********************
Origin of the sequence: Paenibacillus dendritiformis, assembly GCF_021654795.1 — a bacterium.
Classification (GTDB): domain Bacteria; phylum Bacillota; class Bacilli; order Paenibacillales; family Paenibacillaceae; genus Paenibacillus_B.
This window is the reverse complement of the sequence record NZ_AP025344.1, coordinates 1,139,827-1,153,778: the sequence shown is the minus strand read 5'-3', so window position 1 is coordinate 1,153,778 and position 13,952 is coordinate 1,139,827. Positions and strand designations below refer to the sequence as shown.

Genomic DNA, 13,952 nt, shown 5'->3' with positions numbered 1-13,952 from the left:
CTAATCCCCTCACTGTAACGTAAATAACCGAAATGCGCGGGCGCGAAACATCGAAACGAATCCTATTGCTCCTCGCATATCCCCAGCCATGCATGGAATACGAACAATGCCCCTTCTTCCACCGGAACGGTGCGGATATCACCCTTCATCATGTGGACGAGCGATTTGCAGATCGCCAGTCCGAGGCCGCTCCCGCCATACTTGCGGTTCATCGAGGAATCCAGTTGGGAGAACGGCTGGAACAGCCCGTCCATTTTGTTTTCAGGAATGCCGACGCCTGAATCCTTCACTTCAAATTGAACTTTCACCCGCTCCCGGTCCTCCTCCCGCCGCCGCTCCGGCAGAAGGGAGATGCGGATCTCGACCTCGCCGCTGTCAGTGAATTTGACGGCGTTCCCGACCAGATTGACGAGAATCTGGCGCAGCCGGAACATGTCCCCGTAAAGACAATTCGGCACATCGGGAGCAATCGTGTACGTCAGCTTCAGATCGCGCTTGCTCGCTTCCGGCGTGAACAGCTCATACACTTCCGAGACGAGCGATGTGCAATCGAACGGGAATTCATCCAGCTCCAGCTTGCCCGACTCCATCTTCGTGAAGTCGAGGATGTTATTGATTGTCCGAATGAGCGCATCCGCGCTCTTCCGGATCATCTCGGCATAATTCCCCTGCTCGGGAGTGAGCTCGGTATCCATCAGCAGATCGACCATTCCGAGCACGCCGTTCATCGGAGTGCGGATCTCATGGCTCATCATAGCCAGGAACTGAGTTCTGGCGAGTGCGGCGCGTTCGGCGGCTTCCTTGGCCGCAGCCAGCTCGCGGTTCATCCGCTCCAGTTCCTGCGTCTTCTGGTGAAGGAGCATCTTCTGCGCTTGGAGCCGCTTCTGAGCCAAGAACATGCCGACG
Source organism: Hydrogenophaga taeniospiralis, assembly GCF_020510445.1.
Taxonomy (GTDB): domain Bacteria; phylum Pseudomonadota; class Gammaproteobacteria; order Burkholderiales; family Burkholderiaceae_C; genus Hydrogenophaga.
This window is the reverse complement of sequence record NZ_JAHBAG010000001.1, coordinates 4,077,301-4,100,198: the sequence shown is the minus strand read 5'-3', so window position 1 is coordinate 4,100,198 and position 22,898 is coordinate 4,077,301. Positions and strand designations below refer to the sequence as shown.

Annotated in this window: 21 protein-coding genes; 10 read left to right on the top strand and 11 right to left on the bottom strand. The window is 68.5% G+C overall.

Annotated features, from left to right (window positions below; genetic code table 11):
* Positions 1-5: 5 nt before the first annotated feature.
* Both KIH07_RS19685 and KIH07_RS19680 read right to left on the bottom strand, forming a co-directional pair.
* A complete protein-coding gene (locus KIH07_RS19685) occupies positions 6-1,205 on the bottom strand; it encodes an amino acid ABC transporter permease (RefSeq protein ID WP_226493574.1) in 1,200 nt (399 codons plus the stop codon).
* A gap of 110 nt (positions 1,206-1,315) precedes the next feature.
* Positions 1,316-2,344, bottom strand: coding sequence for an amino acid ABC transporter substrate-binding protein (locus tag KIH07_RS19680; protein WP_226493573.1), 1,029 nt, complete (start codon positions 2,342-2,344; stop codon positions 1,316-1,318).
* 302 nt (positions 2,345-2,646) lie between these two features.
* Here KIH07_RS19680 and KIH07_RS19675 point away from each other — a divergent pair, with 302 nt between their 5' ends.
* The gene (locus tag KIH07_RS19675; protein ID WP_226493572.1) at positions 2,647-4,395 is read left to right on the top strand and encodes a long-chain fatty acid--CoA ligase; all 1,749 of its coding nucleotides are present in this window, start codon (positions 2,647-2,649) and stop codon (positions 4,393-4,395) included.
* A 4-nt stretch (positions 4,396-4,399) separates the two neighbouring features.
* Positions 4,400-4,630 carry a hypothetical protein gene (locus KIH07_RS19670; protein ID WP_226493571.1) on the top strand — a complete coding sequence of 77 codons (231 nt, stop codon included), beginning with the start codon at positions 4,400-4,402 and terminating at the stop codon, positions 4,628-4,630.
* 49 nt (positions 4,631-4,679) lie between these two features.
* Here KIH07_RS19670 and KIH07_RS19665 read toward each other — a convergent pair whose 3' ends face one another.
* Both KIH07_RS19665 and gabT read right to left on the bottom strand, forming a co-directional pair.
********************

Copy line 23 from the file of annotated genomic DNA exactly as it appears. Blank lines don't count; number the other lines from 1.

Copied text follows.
* Both KIH07_RS19665 and gabT read right to left on the bottom strand, forming a co-directional pair.